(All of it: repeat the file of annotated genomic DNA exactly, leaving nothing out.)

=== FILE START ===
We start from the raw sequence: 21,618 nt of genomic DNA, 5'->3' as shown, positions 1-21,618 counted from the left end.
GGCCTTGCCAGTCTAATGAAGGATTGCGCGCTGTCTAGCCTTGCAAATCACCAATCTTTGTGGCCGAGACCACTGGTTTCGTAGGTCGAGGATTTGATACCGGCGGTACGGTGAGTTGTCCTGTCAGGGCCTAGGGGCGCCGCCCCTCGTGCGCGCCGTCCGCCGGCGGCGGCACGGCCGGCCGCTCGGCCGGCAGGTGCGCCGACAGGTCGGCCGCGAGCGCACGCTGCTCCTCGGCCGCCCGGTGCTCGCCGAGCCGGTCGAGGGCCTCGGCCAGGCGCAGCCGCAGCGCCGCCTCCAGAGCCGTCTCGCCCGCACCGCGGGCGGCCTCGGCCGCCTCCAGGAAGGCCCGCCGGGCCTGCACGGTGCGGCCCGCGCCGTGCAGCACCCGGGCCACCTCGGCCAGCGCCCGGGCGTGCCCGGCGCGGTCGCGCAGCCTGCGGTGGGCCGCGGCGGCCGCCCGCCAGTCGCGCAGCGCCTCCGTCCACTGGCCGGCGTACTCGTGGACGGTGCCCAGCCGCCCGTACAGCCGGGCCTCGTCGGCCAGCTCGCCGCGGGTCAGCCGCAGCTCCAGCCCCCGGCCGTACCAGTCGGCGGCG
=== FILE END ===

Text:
We start from the raw sequence: 21,618 nt of genomic DNA, 5'->3' as shown, positions 1-21,618 counted from the left end.
GGCCTTGCCAGTCTAATGAAGGATTGCGCGCTGTCTAGCCTTGCAAATCACCAATCTTTGTGGCCGAGACCACTGGTTTCGTAGGTCGAGGATTTGATACCGGCGGTACGGTGAGTTGTCCTGTCAGGGCCTAGGGGCGCCGCCCCTCGTGCGCGCCGTCCGCCGGCGGCGGCACGGCCGGCCGCTCGGCCGGCAGGTGCGCCGACAGGTCGGCCGCGAGCGCACGCTGCTCCTCGGCCGCCCGGTGCTCGCCGAGCCGGTCGAGGGCCTCGGCCAGGCGCAGCCGCAGCGCCGCCTCCAGAGCCGTCTCGCCCGCACCGCGGGCGGCCTCGGCCGCCTCCAGGAAGGCCCGCCGGGCCTGCACGGTGCGGCCCGCGCCGTGCAGCACCCGGGCCACCTCGGCCAGCGCCCGGGCGTGCCCGGCGCGGTCGCGCAGCCTGCGGTGGGCCGCGGCGGCCGCCCGCCAGTCGCGCAGCGCCTCCGTCCACTGGCCGGCGTACTCGTGGACGGTGCCCAGCCGCCCGTACAGCCGGGCCTCGTCGGCCAGCTCGCCGCGGGTCAGCCGCAGCTCCAGCCCCCGGCCGTACCAGTCGGCGGCG